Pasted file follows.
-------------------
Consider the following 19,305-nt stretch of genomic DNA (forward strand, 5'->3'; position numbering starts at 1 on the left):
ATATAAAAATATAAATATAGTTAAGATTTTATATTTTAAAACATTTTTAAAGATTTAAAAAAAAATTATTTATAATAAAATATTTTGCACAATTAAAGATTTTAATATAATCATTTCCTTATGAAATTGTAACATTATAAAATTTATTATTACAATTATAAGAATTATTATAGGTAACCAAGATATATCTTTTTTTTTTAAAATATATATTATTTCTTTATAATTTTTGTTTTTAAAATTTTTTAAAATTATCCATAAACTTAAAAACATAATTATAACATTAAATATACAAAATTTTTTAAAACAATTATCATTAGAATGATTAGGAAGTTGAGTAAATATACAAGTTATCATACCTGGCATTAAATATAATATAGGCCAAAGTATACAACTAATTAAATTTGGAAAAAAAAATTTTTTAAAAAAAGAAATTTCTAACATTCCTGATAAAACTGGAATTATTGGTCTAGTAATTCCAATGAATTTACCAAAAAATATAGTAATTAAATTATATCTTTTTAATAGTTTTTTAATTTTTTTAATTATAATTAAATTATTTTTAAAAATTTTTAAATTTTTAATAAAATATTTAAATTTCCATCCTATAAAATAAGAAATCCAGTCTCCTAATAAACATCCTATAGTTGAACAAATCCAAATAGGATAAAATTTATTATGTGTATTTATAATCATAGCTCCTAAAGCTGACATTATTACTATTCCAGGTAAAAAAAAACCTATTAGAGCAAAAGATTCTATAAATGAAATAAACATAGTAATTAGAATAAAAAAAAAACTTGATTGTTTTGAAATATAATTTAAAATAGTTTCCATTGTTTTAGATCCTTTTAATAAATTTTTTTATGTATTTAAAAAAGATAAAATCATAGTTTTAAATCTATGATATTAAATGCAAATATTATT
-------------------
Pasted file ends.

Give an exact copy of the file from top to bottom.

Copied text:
Consider the following 19,305-nt stretch of genomic DNA (forward strand, 5'->3'; position numbering starts at 1 on the left):
ATATAAAAATATAAATATAGTTAAGATTTTATATTTTAAAACATTTTTAAAGATTTAAAAAAAAATTATTTATAATAAAATATTTTGCACAATTAAAGATTTTAATATAATCATTTCCTTATGAAATTGTAACATTATAAAATTTATTATTACAATTATAAGAATTATTATAGGTAACCAAGATATATCTTTTTTTTTTAAAATATATATTATTTCTTTATAATTTTTGTTTTTAAAATTTTTTAAAATTATCCATAAACTTAAAAACATAATTATAACATTAAATATACAAAATTTTTTAAAACAATTATCATTAGAATGATTAGGAAGTTGAGTAAATATACAAGTTATCATACCTGGCATTAAATATAATATAGGCCAAAGTATACAACTAATTAAATTTGGAAAAAAAAATTTTTTAAAAAAAGAAATTTCTAACATTCCTGATAAAACTGGAATTATTGGTCTAGTAATTCCAATGAATTTACCAAAAAATATAGTAATTAAATTATATCTTTTTAATAGTTTTTTAATTTTTTTAATTATAATTAAATTATTTTTAAAAATTTTTAAATTTTTAATAAAATATTTAAATTTCCATCCTATAAAATAAGAAATCCAGTCTCCTAATAAACATCCTATAGTTGAACAAATCCAAATAGGATAAAATTTATTATGTGTATTTATAATCATAGCTCCTAAAGCTGACATTATTACTATTCCAGGTAAAAAAAAACCTATTAGAGCAAAAGATTCTATAAATGAAATAAACATAGTAATTAGAATAAAAAAAAAACTTGATTGTTTTGAAATATAATTTAAAATAGTTTCCATTGTTTTAGATCCTTTTAATAAATTTTTTTATGTATTTAAAAAAGATAAAATCATAGTTTTAAATCTATGATATTAAATGCAAATATTATT